Sarah Anne Johnson of Winnipeg, shown with small dolls that feature in many of her photographs, has won the Grange Prize. (CBC)

Winnipeg photographer Sarah Anne Johnson, whose playful works incorporate hand-made dolls in scenes drawn from her experiences as a tree planter, has won the inaugural Grange Prize.

The $50,000 award created by the Art Gallery of Ontario and Aeroplan is for the best contemporary photography.

Johnson was competing with three finalists from China and another from Canada. The finalists were chosen by a jury.

Johnson, 31, entered  the Grange competition with a photo of tree planting workers standing in a circle in early morning mist in northern Manitoba and a series of other works showing northern landscapes, often with clay figures.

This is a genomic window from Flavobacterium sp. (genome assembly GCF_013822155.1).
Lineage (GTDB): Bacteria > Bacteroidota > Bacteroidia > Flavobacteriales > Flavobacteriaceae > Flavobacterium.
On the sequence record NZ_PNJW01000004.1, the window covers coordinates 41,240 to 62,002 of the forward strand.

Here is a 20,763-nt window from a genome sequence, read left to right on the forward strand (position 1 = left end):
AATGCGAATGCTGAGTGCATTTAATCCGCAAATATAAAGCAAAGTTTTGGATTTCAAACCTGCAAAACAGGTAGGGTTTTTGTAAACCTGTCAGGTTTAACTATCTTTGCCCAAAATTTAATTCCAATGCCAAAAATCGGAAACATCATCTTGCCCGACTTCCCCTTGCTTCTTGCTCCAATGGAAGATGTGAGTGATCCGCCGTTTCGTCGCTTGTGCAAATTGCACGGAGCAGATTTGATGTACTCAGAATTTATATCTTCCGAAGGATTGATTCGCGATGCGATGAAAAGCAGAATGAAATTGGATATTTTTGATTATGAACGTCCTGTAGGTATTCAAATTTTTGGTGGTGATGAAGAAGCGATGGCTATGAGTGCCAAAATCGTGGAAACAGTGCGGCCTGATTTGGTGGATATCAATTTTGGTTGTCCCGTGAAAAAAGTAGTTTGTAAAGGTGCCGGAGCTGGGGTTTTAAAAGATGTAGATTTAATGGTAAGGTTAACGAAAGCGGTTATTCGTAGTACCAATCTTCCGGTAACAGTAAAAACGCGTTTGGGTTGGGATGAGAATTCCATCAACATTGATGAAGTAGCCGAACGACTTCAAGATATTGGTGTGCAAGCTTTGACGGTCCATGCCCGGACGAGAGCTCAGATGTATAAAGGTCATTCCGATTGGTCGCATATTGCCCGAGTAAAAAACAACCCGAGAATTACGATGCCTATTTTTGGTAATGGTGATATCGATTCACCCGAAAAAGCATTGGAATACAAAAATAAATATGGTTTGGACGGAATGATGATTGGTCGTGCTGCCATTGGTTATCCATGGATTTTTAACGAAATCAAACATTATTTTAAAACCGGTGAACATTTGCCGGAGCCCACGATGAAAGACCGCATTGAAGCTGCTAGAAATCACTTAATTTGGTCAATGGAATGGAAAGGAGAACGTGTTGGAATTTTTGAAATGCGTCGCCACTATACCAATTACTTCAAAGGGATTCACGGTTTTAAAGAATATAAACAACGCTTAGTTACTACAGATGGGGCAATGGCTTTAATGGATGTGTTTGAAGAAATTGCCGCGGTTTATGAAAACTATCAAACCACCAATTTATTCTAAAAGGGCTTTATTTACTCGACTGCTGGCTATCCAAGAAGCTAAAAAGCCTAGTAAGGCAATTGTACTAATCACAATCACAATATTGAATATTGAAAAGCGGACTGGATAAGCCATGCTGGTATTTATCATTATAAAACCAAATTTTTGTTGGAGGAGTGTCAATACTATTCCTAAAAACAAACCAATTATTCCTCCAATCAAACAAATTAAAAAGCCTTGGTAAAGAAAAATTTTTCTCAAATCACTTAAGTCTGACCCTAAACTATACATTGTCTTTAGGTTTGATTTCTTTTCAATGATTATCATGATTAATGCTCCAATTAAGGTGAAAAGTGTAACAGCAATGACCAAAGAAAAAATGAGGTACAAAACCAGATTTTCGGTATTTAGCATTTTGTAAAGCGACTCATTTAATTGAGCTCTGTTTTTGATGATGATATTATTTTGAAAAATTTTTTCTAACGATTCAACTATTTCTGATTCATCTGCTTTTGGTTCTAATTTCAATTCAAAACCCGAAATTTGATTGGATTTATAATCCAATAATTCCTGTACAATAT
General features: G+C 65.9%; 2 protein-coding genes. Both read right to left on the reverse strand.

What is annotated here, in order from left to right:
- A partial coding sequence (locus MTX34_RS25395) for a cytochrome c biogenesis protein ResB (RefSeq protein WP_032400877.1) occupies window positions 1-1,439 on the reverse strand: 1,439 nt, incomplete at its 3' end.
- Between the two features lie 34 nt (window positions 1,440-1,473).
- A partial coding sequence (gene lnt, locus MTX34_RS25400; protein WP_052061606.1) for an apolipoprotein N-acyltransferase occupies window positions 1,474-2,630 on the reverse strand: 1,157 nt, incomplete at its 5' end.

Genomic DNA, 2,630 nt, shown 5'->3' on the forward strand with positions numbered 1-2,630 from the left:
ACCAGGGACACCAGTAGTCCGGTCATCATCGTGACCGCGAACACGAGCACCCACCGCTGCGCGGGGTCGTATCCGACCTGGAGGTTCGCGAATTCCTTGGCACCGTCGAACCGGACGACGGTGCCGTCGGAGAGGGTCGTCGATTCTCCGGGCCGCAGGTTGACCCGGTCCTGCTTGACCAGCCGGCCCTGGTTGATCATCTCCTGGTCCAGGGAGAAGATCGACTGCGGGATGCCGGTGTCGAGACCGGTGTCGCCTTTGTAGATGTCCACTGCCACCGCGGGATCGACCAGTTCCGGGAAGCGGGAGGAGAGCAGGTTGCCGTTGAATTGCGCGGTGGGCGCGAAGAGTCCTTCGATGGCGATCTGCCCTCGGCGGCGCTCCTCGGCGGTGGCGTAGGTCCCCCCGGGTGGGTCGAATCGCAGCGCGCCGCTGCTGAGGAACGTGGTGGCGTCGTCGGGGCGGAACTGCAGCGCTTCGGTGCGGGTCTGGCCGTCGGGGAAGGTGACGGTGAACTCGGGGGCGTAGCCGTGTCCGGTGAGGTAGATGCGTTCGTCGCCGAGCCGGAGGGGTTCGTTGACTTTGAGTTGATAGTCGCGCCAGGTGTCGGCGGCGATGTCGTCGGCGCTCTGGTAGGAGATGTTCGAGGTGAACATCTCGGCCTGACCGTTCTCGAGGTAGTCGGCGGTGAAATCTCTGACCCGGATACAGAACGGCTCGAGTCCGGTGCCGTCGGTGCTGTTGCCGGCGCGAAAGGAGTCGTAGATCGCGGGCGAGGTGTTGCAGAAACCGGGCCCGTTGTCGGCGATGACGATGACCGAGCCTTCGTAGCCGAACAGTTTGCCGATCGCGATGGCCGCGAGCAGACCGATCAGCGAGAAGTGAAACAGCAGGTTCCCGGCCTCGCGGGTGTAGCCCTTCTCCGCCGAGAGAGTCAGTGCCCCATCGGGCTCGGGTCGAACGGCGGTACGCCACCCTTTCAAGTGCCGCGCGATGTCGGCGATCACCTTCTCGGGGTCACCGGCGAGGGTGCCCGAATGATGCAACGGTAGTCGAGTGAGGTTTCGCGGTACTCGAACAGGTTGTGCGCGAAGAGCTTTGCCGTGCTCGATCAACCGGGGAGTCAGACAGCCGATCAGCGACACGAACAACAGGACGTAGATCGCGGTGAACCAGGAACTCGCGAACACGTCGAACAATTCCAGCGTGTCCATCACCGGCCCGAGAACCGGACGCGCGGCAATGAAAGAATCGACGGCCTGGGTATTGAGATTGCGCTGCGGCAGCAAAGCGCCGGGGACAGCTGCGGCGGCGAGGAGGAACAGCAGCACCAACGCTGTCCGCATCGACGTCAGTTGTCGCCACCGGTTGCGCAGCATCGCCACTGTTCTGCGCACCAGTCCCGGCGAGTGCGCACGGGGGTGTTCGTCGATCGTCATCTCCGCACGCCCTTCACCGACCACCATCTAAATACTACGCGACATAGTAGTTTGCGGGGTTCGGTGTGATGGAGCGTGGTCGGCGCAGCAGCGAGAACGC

She received 53 per cent of the 2,700 online votes for the atmospheric photos. Johnson has attracted unprecedented attention for such a young photographer. She sold 64 photographs from the series Tree Planting Project to the Guggenheim Museum in New York in 2005.

Johnson studied at the American Academy of Dramatic Arts in New York before gaining a bachelor of fine arts degree at the University of Manitoba. She completed her master of fine arts degree at the Yale School of Art in 2004.

She was awarded the Grange Prize at a ceremony in Toronto Thursday evening, and the AGO will display her work in spring 2009.

The other finalists were:

  • Raymonde April of Montreal.
  • Miao Xiaochun of Beijing.
  • Liu Zheng of Beijing.
  • Huang Yan of Changchun.

Canadians qualify for the contest every year and other contestants are chosen from a specific region of the world, which will change annually.